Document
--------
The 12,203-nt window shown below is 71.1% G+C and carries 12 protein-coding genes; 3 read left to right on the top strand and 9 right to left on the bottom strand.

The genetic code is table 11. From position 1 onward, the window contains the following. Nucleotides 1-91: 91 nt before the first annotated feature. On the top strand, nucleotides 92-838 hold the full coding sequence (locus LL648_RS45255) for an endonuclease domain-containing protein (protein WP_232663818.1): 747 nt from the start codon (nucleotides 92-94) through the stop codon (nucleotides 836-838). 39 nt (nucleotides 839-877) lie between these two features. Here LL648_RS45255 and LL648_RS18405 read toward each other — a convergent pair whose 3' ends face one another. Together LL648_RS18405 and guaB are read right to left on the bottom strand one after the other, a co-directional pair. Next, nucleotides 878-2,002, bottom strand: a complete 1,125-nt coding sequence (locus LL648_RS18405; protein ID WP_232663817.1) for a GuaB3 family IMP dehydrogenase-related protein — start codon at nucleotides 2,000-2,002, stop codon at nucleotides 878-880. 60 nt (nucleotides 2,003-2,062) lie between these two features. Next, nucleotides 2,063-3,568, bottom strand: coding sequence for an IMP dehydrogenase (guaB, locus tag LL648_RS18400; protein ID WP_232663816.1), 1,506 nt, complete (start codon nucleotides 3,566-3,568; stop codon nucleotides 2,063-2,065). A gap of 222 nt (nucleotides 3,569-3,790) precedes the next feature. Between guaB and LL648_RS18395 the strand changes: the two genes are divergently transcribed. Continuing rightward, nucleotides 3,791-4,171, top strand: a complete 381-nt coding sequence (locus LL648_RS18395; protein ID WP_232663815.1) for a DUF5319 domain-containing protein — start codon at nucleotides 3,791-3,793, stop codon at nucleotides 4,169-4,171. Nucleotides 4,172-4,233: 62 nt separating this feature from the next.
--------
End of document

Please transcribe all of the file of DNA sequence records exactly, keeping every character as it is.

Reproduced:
The 12,203-nt window shown below is 71.1% G+C and carries 12 protein-coding genes; 3 read left to right on the top strand and 9 right to left on the bottom strand.

The genetic code is table 11. From position 1 onward, the window contains the following. Nucleotides 1-91: 91 nt before the first annotated feature. On the top strand, nucleotides 92-838 hold the full coding sequence (locus LL648_RS45255) for an endonuclease domain-containing protein (protein WP_232663818.1): 747 nt from the start codon (nucleotides 92-94) through the stop codon (nucleotides 836-838). 39 nt (nucleotides 839-877) lie between these two features. Here LL648_RS45255 and LL648_RS18405 read toward each other — a convergent pair whose 3' ends face one another. Together LL648_RS18405 and guaB are read right to left on the bottom strand one after the other, a co-directional pair. Next, nucleotides 878-2,002, bottom strand: a complete 1,125-nt coding sequence (locus LL648_RS18405; protein ID WP_232663817.1) for a GuaB3 family IMP dehydrogenase-related protein — start codon at nucleotides 2,000-2,002, stop codon at nucleotides 878-880. 60 nt (nucleotides 2,003-2,062) lie between these two features. Next, nucleotides 2,063-3,568, bottom strand: coding sequence for an IMP dehydrogenase (guaB, locus tag LL648_RS18400; protein ID WP_232663816.1), 1,506 nt, complete (start codon nucleotides 3,566-3,568; stop codon nucleotides 2,063-2,065). A gap of 222 nt (nucleotides 3,569-3,790) precedes the next feature. Between guaB and LL648_RS18395 the strand changes: the two genes are divergently transcribed. Continuing rightward, nucleotides 3,791-4,171, top strand: a complete 381-nt coding sequence (locus LL648_RS18395; protein ID WP_232663815.1) for a DUF5319 domain-containing protein — start codon at nucleotides 3,791-3,793, stop codon at nucleotides 4,169-4,171. Nucleotides 4,172-4,233: 62 nt separating this feature from the next.